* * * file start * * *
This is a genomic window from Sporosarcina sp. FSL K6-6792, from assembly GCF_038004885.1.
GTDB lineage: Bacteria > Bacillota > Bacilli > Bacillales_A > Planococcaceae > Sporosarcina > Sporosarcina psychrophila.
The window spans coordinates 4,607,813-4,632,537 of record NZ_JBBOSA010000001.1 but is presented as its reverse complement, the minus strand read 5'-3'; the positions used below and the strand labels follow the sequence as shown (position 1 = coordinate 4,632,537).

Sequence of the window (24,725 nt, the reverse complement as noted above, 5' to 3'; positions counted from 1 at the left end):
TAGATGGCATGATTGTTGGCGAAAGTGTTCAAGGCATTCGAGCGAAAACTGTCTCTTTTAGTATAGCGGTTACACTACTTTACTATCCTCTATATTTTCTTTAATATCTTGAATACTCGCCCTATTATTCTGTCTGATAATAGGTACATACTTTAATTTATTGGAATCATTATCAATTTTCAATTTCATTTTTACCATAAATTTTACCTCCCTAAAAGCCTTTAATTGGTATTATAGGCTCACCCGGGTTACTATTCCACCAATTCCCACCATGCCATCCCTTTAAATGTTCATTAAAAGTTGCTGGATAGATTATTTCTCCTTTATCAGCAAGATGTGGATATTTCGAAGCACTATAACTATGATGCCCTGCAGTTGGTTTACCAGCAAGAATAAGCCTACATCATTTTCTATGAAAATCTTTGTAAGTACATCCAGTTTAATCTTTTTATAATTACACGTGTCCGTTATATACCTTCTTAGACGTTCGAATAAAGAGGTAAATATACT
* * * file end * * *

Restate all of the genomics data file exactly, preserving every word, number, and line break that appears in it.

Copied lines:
This is a genomic window from Sporosarcina sp. FSL K6-6792, from assembly GCF_038004885.1.
GTDB lineage: Bacteria > Bacillota > Bacilli > Bacillales_A > Planococcaceae > Sporosarcina > Sporosarcina psychrophila.
The window spans coordinates 4,607,813-4,632,537 of record NZ_JBBOSA010000001.1 but is presented as its reverse complement, the minus strand read 5'-3'; the positions used below and the strand labels follow the sequence as shown (position 1 = coordinate 4,632,537).

Sequence of the window (24,725 nt, the reverse complement as noted above, 5' to 3'; positions counted from 1 at the left end):
TAGATGGCATGATTGTTGGCGAAAGTGTTCAAGGCATTCGAGCGAAAACTGTCTCTTTTAGTATAGCGGTTACACTACTTTACTATCCTCTATATTTTCTTTAATATCTTGAATACTCGCCCTATTATTCTGTCTGATAATAGGTACATACTTTAATTTATTGGAATCATTATCAATTTTCAATTTCATTTTTACCATAAATTTTACCTCCCTAAAAGCCTTTAATTGGTATTATAGGCTCACCCGGGTTACTATTCCACCAATTCCCACCATGCCATCCCTTTAAATGTTCATTAAAAGTTGCTGGATAGATTATTTCTCCTTTATCAGCAAGATGTGGATATTTCGAAGCACTATAACTATGATGCCCTGCAGTTGGTTTACCAGCAAGAATAAGCCTACATCATTTTCTATGAAAATCTTTGTAAGTACATCCAGTTTAATCTTTTTATAATTACACGTGTCCGTTATATACCTTCTTAGACGTTCGAATAAAGAGGTAAATATACT